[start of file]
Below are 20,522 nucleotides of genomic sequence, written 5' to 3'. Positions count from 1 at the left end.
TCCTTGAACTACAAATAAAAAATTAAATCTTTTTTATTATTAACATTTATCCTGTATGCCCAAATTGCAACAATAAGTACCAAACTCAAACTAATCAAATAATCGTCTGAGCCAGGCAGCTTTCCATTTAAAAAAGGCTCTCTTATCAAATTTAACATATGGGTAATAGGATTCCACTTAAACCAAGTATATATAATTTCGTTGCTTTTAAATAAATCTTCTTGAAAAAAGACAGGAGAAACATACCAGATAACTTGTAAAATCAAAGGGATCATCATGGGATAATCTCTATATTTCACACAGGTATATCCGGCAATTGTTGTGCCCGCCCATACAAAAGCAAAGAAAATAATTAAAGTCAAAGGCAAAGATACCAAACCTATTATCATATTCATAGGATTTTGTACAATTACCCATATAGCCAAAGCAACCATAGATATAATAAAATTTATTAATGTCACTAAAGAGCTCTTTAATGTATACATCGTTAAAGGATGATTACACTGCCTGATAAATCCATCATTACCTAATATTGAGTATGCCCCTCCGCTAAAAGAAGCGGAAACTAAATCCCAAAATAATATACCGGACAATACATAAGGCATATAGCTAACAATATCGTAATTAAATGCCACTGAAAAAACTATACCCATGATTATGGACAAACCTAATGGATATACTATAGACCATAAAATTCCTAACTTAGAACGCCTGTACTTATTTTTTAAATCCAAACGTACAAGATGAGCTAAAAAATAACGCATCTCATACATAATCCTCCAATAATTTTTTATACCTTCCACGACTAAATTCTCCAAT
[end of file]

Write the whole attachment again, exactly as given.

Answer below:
Below are 20,522 nucleotides of genomic sequence, written 5' to 3'. Positions count from 1 at the left end.
TCCTTGAACTACAAATAAAAAATTAAATCTTTTTTATTATTAACATTTATCCTGTATGCCCAAATTGCAACAATAAGTACCAAACTCAAACTAATCAAATAATCGTCTGAGCCAGGCAGCTTTCCATTTAAAAAAGGCTCTCTTATCAAATTTAACATATGGGTAATAGGATTCCACTTAAACCAAGTATATATAATTTCGTTGCTTTTAAATAAATCTTCTTGAAAAAAGACAGGAGAAACATACCAGATAACTTGTAAAATCAAAGGGATCATCATGGGATAATCTCTATATTTCACACAGGTATATCCGGCAATTGTTGTGCCCGCCCATACAAAAGCAAAGAAAATAATTAAAGTCAAAGGCAAAGATACCAAACCTATTATCATATTCATAGGATTTTGTACAATTACCCATATAGCCAAAGCAACCATAGATATAATAAAATTTATTAATGTCACTAAAGAGCTCTTTAATGTATACATCGTTAAAGGATGATTACACTGCCTGATAAATCCATCATTACCTAATATTGAGTATGCCCCTCCGCTAAAAGAAGCGGAAACTAAATCCCAAAATAATATACCGGACAATACATAAGGCATATAGCTAACAATATCGTAATTAAATGCCACTGAAAAAACTATACCCATGATTATGGACAAACCTAATGGATATACTATAGACCATAAAATTCCTAACTTAGAACGCCTGTACTTATTTTTTAAATCCAAACGTACAAGATGAGCTAAAAAATAACGCATCTCATACATAATCCTCCAATAATTTTTTATACCTTCCACGACTAAATTCTCCAAT